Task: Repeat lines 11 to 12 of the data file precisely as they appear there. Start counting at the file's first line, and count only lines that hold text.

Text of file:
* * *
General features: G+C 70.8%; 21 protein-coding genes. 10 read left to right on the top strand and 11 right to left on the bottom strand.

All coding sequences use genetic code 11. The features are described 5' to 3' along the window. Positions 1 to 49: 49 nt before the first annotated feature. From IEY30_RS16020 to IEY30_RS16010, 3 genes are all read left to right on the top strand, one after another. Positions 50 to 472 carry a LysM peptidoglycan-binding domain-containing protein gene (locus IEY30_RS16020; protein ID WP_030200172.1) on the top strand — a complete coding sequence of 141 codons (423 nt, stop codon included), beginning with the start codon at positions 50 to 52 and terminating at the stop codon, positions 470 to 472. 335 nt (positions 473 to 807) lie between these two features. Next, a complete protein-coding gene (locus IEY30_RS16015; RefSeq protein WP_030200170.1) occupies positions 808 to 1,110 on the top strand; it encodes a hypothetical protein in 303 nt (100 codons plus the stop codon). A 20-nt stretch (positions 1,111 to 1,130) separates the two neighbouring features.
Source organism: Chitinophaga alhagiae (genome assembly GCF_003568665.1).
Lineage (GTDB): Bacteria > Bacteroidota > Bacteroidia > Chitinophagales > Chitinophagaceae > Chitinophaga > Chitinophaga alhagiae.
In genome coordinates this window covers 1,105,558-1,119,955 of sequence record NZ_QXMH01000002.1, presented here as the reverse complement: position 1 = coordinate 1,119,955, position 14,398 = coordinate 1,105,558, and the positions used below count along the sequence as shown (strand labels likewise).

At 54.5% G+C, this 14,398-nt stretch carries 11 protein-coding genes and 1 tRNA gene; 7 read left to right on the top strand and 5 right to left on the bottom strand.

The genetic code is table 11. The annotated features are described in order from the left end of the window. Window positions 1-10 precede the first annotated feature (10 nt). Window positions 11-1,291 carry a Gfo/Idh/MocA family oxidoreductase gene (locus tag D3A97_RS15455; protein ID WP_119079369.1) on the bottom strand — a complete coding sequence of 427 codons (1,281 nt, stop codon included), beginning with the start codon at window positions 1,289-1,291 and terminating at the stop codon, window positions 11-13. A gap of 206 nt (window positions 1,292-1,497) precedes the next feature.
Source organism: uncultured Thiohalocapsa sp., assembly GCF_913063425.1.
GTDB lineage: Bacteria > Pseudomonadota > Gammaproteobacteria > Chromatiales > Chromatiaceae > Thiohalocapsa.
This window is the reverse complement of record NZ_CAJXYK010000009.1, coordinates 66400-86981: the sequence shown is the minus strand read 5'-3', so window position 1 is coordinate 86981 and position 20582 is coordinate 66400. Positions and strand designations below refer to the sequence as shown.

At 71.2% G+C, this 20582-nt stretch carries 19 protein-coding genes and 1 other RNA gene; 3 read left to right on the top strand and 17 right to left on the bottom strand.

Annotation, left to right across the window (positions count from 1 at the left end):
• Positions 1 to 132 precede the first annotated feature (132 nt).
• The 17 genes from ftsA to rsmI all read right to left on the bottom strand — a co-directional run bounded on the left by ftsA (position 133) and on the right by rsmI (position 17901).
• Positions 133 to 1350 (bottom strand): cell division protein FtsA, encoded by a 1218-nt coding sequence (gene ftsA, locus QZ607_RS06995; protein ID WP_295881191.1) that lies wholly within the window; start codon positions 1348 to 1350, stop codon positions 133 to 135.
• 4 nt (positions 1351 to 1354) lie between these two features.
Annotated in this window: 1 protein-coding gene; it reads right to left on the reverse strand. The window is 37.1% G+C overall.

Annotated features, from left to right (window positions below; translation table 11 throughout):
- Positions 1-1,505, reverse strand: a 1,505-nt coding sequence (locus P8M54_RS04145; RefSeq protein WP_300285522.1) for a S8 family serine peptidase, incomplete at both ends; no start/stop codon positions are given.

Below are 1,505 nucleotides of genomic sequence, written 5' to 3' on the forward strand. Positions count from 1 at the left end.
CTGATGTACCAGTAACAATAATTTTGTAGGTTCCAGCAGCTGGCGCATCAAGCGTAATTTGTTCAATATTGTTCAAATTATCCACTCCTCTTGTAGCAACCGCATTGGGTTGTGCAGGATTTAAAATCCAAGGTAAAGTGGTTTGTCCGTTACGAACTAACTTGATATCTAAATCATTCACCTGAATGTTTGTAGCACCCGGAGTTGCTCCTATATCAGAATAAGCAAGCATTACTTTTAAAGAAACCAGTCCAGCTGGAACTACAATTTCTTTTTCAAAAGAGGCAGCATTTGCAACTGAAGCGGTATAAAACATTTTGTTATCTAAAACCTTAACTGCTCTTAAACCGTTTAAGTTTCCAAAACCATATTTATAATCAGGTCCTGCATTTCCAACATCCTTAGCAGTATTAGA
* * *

At 71.2% G+C, this 20582-nt stretch carries 19 protein-coding genes and 1 other RNA gene; 3 read left to right on the top strand and 17 right to left on the bottom strand.

Annotation, left to right across the window (positions count from 1 at the left end):